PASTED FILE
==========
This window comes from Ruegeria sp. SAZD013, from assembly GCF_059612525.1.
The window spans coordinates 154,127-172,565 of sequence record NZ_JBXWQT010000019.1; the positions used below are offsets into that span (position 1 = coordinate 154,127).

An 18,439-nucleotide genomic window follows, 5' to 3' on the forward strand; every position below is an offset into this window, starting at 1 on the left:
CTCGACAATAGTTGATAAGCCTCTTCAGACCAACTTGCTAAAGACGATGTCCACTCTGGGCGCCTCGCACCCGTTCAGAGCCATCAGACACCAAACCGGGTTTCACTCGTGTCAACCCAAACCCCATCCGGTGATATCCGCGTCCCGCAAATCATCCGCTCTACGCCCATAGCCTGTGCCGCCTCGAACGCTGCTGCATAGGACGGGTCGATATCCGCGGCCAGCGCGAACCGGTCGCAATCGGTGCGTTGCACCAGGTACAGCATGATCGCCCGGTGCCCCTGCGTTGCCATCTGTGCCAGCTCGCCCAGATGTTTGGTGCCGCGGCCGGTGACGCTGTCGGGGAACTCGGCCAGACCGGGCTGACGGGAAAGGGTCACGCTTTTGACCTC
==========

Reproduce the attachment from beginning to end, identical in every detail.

This window comes from Ruegeria sp. SAZD013, from assembly GCF_059612525.1.
The window spans coordinates 154,127-172,565 of sequence record NZ_JBXWQT010000019.1; the positions used below are offsets into that span (position 1 = coordinate 154,127).

An 18,439-nucleotide genomic window follows, 5' to 3' on the forward strand; every position below is an offset into this window, starting at 1 on the left:
CTCGACAATAGTTGATAAGCCTCTTCAGACCAACTTGCTAAAGACGATGTCCACTCTGGGCGCCTCGCACCCGTTCAGAGCCATCAGACACCAAACCGGGTTTCACTCGTGTCAACCCAAACCCCATCCGGTGATATCCGCGTCCCGCAAATCATCCGCTCTACGCCCATAGCCTGTGCCGCCTCGAACGCTGCTGCATAGGACGGGTCGATATCCGCGGCCAGCGCGAACCGGTCGCAATCGGTGCGTTGCACCAGGTACAGCATGATCGCCCGGTGCCCCTGCGTTGCCATCTGTGCCAGCTCGCCCAGATGTTTGGTGCCGCGGCCGGTGACGCTGTCGGGGAACTCGGCCAGACCGGGCTGACGGGAAAGGGTCACGCTTTTGACCTC